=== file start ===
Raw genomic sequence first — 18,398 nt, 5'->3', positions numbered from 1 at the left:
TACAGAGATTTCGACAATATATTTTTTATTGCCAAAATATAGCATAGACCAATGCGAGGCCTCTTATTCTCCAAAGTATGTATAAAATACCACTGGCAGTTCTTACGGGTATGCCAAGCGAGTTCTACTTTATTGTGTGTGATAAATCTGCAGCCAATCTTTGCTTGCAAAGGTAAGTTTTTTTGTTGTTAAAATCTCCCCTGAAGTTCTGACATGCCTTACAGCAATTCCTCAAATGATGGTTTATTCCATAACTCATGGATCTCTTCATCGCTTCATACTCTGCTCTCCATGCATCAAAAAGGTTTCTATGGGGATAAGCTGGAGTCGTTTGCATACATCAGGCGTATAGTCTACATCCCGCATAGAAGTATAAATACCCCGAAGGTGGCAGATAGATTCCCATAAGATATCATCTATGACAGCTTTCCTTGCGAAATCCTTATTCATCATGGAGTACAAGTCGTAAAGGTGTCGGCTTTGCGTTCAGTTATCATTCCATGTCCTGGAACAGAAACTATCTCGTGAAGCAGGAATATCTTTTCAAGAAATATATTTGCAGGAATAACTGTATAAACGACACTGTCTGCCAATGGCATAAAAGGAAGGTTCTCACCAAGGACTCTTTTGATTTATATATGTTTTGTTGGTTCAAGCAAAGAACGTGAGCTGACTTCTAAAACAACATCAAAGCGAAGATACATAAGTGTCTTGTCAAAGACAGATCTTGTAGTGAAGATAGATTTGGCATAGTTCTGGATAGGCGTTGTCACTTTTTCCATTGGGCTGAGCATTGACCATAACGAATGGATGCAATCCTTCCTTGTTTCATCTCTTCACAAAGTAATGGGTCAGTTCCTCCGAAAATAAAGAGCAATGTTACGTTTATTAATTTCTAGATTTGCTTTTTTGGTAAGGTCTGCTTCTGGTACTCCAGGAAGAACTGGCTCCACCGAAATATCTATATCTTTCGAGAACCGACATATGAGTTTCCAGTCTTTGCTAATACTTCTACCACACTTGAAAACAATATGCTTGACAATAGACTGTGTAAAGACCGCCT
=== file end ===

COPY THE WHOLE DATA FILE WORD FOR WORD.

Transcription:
Raw genomic sequence first — 18,398 nt, 5'->3', positions numbered from 1 at the left:
TACAGAGATTTCGACAATATATTTTTTATTGCCAAAATATAGCATAGACCAATGCGAGGCCTCTTATTCTCCAAAGTATGTATAAAATACCACTGGCAGTTCTTACGGGTATGCCAAGCGAGTTCTACTTTATTGTGTGTGATAAATCTGCAGCCAATCTTTGCTTGCAAAGGTAAGTTTTTTTGTTGTTAAAATCTCCCCTGAAGTTCTGACATGCCTTACAGCAATTCCTCAAATGATGGTTTATTCCATAACTCATGGATCTCTTCATCGCTTCATACTCTGCTCTCCATGCATCAAAAAGGTTTCTATGGGGATAAGCTGGAGTCGTTTGCATACATCAGGCGTATAGTCTACATCCCGCATAGAAGTATAAATACCCCGAAGGTGGCAGATAGATTCCCATAAGATATCATCTATGACAGCTTTCCTTGCGAAATCCTTATTCATCATGGAGTACAAGTCGTAAAGGTGTCGGCTTTGCGTTCAGTTATCATTCCATGTCCTGGAACAGAAACTATCTCGTGAAGCAGGAATATCTTTTCAAGAAATATATTTGCAGGAATAACTGTATAAACGACACTGTCTGCCAATGGCATAAAAGGAAGGTTCTCACCAAGGACTCTTTTGATTTATATATGTTTTGTTGGTTCAAGCAAAGAACGTGAGCTGACTTCTAAAACAACATCAAAGCGAAGATACATAAGTGTCTTGTCAAAGACAGATCTTGTAGTGAAGATAGATTTGGCATAGTTCTGGATAGGCGTTGTCACTTTTTCCATTGGGCTGAGCATTGACCATAACGAATGGATGCAATCCTTCCTTGTTTCATCTCTTCACAAAGTAATGGGTCAGTTCCTCCGAAAATAAAGAGCAATGTTACGTTTATTAATTTCTAGATTTGCTTTTTTGGTAAGGTCTGCTTCTGGTACTCCAGGAAGAACTGGCTCCACCGAAATATCTATATCTTTCGAGAACCGACATATGAGTTTCCAGTCTTTGCTAATACTTCTACCACACTTGAAAACAATATGCTTGACAATAGACTGTGTAAAGACCGCCT